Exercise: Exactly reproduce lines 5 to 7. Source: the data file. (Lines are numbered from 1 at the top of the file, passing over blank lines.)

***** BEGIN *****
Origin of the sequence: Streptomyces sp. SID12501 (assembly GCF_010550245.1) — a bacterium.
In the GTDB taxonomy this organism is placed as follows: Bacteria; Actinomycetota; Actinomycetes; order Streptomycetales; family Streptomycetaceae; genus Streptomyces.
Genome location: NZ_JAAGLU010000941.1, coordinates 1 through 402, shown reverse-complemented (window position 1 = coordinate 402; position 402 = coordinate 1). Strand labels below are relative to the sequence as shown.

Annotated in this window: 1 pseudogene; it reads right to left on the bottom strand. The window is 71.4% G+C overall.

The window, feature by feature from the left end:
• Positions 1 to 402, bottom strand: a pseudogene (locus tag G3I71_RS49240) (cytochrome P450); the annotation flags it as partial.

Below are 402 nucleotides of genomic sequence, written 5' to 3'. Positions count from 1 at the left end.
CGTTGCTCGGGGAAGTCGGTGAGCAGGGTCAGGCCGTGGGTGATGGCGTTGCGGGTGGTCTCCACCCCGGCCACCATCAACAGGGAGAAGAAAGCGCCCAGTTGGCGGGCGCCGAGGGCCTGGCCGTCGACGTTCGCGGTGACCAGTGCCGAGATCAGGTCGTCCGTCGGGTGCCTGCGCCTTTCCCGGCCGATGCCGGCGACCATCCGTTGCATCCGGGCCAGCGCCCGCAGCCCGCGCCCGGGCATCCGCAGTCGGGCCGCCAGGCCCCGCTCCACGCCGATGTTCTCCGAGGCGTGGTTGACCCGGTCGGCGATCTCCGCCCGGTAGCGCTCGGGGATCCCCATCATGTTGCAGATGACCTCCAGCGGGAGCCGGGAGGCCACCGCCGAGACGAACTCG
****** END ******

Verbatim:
The window, feature by feature from the left end:
• Positions 1 to 402, bottom strand: a pseudogene (locus tag G3I71_RS49240) (cytochrome P450); the annotation flags it as partial.

Below are 402 nucleotides of genomic sequence, written 5' to 3'. Positions count from 1 at the left end.